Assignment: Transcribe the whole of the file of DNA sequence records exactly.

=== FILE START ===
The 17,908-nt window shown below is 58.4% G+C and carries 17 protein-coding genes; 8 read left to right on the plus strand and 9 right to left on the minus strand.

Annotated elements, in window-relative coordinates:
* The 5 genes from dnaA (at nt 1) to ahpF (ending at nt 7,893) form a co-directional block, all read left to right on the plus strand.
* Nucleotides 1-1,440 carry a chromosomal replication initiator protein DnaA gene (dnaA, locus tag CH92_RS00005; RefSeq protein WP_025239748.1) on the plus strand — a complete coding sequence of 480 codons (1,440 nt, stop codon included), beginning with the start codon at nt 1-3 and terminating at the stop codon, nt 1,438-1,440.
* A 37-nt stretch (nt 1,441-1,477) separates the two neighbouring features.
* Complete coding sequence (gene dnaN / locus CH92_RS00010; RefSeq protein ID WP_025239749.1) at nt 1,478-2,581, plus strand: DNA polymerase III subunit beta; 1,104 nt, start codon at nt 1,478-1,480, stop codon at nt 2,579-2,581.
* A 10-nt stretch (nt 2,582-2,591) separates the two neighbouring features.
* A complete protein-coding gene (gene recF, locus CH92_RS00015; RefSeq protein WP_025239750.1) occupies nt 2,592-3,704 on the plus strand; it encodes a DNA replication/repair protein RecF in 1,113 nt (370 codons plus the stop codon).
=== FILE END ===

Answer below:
The 17,908-nt window shown below is 58.4% G+C and carries 17 protein-coding genes; 8 read left to right on the plus strand and 9 right to left on the minus strand.

Annotated elements, in window-relative coordinates:
* The 5 genes from dnaA (at nt 1) to ahpF (ending at nt 7,893) form a co-directional block, all read left to right on the plus strand.
* Nucleotides 1-1,440 carry a chromosomal replication initiator protein DnaA gene (dnaA, locus tag CH92_RS00005; RefSeq protein WP_025239748.1) on the plus strand — a complete coding sequence of 480 codons (1,440 nt, stop codon included), beginning with the start codon at nt 1-3 and terminating at the stop codon, nt 1,438-1,440.
* A 37-nt stretch (nt 1,441-1,477) separates the two neighbouring features.
* Complete coding sequence (gene dnaN / locus CH92_RS00010; RefSeq protein ID WP_025239749.1) at nt 1,478-2,581, plus strand: DNA polymerase III subunit beta; 1,104 nt, start codon at nt 1,478-1,480, stop codon at nt 2,579-2,581.
* A 10-nt stretch (nt 2,582-2,591) separates the two neighbouring features.
* A complete protein-coding gene (gene recF, locus CH92_RS00015; RefSeq protein WP_025239750.1) occupies nt 2,592-3,704 on the plus strand; it encodes a DNA replication/repair protein RecF in 1,113 nt (370 codons plus the stop codon).